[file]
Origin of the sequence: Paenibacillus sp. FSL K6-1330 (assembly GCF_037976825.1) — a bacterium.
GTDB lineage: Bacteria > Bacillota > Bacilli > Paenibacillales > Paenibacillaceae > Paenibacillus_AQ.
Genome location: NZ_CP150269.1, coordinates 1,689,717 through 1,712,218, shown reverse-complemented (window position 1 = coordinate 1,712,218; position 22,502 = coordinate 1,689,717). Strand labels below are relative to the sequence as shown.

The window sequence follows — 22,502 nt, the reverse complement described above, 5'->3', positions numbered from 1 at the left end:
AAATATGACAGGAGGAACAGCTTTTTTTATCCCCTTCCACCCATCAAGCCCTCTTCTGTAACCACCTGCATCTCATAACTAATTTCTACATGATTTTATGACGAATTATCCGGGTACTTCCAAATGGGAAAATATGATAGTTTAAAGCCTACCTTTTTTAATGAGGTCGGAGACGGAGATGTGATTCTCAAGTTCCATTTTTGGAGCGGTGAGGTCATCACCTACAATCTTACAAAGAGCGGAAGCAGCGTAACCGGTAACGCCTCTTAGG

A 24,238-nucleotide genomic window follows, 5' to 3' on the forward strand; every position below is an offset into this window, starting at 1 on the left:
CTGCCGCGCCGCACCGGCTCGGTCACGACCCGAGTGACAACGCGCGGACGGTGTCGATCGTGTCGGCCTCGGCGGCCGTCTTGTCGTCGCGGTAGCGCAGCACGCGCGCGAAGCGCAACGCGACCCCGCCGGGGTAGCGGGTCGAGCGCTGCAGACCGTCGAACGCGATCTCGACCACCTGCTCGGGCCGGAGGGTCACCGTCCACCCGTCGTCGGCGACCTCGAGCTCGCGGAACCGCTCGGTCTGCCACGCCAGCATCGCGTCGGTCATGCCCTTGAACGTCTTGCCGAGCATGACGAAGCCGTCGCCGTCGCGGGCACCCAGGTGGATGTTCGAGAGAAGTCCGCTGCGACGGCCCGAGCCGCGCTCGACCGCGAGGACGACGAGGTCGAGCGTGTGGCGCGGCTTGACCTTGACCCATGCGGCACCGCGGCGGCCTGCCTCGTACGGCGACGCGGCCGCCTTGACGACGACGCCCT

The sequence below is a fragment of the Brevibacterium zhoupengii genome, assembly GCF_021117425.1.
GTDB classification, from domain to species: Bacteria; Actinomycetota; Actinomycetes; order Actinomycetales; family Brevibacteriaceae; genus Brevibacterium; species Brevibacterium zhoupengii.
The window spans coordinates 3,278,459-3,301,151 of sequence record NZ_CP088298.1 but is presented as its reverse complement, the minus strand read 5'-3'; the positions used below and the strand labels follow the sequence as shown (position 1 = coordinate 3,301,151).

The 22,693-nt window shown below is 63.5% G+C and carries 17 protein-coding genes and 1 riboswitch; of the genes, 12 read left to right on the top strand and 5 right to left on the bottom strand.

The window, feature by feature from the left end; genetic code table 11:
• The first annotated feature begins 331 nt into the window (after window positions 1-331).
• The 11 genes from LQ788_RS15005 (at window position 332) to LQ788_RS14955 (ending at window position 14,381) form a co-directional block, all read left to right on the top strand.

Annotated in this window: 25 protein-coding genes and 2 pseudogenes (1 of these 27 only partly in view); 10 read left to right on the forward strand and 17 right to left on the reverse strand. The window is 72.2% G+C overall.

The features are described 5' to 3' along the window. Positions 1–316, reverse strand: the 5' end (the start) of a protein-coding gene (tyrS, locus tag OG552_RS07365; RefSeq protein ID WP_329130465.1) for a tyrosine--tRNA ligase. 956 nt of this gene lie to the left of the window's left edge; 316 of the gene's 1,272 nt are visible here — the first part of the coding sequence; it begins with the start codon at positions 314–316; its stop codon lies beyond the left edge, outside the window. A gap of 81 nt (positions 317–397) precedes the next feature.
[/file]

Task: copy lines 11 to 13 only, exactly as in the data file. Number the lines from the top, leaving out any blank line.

The 22,693-nt window shown below is 63.5% G+C and carries 17 protein-coding genes and 1 riboswitch; of the genes, 12 read left to right on the top strand and 5 right to left on the bottom strand.

The window, feature by feature from the left end; genetic code table 11:
• The first annotated feature begins 331 nt into the window (after window positions 1-331).